Splosion Man Review

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'Splosion Man Publisher: Microsoft
Developer: Twisted Pixel

Platform: Xbox 360
Reviewed on Xbox 360

Big Science is busy making the world a better place... or, at least, a place where research doesn't need to follow the constraints of ethics or practicality. To that end, they'd love it if you have any spare animals lying around that they could borrow. You probably won't get Spot or Miss Tabatha back, but it's all in the name of... science! Look! – Big Science even converted a man so that he's made entirely of combustible material. He looks happy... and a little crazy... and more than a bit angry. Plus, I hear he likes cake.

Kyle Ackerman

'Splosion ManSitting down with the controller and Splosion Man feels like I'm playing a classic platformer, and I don't mean that in a good way. Back when the SNES was the main platform, developers relied on excessive difficulty and "Gotcha!" moments as a crutch to extend the length of games when the system simply couldn't handle much in the way of data. A select, few, hardcore gamers embraced that while the average gamer simply shrugged and moved on to something else. Splosion Man is that hardcore platformer, dragged into the modern age, and meant for the select few who want to demonstrate not only how well they can time poor Splosion Man's detonations, but complete speed runs faster than your average bear just to rub it in.

'Splosion ManThere's a lot to enjoy about Splosion Man, but the need for split-second timing rather than careful thought meant that many levels were more frustrating than fun, and it doesn't feel any better to be offered "The Way of the Coward" – a chance to skip a level because I died so very many times. Given that I didn't end up enjoying the actual game much, I'm amazed how much I loved the trappings. The graphics are simple, but evocative. Splosion Man's animations are superb – his enthusiasm (crossing over into insanity) is endearing and his movements vividly illustrate that state. Best of all, the various puzzles' silly solutions are accompanied by equally silly touches. Obese, donut-wielding researchers are so bouncy that they repel bullets – use one as a human shield and the driven soundtrack suddenly changes to an acoustic rendition of "Everybody loves donuts." Even the bosses are comical.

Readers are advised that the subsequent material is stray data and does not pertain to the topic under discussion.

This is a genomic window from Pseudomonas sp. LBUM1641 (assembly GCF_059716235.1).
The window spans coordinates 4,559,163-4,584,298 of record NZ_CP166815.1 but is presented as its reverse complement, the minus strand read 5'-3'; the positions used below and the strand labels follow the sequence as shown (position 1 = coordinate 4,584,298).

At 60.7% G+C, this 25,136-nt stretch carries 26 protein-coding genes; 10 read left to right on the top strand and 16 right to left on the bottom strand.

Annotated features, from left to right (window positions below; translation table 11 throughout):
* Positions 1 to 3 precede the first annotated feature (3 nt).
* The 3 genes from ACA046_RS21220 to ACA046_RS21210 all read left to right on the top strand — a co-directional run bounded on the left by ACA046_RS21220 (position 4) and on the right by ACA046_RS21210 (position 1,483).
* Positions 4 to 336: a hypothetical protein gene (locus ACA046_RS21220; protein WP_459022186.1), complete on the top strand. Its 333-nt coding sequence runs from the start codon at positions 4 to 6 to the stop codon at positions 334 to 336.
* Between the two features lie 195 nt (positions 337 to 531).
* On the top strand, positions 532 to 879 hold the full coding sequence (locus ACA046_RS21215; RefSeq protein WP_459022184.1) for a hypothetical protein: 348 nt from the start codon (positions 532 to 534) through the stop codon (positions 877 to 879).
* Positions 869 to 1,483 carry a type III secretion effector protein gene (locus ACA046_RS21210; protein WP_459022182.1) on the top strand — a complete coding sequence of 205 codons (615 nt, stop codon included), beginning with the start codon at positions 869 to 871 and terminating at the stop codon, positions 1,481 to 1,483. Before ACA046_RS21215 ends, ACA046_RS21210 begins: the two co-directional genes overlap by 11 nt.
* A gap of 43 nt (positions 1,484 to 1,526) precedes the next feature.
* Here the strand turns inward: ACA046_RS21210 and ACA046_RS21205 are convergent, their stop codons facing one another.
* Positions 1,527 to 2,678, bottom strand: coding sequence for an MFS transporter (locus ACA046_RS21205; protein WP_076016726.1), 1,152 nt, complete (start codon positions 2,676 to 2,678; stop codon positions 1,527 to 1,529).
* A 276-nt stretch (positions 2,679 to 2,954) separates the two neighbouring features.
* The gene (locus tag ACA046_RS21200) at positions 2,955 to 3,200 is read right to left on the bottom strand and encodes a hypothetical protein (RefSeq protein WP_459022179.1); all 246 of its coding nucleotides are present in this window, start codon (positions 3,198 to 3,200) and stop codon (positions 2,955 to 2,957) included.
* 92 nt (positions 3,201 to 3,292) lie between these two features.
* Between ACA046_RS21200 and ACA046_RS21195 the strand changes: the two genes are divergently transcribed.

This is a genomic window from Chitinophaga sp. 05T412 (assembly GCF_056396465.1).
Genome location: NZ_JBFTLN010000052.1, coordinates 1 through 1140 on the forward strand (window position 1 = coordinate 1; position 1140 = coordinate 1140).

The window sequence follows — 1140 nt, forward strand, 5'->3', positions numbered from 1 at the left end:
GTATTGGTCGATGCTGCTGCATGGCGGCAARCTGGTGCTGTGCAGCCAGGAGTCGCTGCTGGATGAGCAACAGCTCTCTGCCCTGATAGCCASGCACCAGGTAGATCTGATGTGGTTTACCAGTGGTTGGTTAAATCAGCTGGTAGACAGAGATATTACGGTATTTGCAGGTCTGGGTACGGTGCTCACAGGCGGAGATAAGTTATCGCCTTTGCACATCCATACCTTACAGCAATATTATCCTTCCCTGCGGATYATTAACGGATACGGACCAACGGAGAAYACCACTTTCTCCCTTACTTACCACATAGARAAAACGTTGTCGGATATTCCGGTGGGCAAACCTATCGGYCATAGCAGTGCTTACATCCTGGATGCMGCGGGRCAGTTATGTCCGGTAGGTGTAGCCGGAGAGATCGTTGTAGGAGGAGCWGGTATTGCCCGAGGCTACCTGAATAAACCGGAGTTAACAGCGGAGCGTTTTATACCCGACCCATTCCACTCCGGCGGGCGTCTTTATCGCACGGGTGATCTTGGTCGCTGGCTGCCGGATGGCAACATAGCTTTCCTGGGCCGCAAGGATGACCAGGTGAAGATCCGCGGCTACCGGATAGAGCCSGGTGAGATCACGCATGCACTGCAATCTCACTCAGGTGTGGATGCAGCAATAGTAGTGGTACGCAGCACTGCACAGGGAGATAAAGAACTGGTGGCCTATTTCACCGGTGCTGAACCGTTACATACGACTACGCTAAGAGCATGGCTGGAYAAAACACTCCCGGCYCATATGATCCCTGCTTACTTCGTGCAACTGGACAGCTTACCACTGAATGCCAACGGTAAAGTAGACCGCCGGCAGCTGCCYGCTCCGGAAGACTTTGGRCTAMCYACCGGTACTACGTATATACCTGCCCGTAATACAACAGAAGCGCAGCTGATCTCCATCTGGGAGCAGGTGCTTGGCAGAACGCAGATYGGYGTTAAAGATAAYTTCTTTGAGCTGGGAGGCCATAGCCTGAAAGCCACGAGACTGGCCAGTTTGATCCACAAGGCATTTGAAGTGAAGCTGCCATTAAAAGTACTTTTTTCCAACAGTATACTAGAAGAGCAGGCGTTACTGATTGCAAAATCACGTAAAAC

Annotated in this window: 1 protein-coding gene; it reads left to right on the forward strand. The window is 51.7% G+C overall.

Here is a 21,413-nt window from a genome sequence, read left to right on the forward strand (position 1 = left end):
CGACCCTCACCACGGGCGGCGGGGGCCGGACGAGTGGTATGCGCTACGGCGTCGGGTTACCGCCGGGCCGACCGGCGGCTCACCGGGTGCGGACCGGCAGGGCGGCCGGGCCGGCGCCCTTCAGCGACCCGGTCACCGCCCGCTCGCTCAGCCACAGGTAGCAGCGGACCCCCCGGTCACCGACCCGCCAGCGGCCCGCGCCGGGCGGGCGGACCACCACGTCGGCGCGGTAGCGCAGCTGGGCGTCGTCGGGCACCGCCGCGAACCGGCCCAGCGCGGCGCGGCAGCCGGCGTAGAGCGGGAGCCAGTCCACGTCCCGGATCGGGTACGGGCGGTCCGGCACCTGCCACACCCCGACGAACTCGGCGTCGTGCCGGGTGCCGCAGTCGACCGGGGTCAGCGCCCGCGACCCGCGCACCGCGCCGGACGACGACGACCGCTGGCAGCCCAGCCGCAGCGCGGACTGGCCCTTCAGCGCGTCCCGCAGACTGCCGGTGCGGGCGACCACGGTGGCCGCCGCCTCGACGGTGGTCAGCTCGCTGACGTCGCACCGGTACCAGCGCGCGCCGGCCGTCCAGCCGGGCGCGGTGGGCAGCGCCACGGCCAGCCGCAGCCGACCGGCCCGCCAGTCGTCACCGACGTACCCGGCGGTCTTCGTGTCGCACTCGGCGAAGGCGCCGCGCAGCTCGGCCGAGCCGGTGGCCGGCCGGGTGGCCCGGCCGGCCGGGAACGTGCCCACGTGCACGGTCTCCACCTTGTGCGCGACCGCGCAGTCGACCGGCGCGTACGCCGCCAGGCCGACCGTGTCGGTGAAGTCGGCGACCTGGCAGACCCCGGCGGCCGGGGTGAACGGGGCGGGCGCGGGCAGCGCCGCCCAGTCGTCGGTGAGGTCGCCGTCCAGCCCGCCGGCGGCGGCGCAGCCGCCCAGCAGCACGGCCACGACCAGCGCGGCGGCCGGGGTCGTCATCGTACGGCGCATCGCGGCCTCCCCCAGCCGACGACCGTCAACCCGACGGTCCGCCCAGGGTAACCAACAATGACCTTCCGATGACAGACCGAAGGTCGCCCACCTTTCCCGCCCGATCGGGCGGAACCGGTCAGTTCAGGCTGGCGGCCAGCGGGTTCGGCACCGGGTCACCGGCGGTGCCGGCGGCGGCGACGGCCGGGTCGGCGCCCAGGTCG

'Splosion ManThe clever core of Splosion Man is that a jump and an explosion are one and the same. Splosion Man detonates to leap, but also detonates to 'splode barrels, evil scientists, laboratory defenses and research equipment, thereby solving the platforming puzzles. He only gets three explosions before he has to heat back up, but speed, precise timing and practice are usually enough to help him get past (or blow up into tiny bits) any obstacle. It's a clever gimmick, and particularly satisfying when you careen through glass walled laboratories, smashing everything into shards. It doesn't transform play into something new, but it is a really satisfying way to jump. When I was progressing, it made things a lot of fun. When I was trying to precisely time a serious of explosions near barrels of chemical goo while flying above an abyss at great speed, it was merely a distraction.

Splosion Man is full of style, but a trailer or demo will be as good as the game unless you want a quality, challenging platformer with old-school difficulty (there's even an hardcore mode for masochistic gamers). If you're looking for a challenge in adorable trappings, this is it.

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This page contains a single entry by Editor published on May 2, 2011 9:00 AM.

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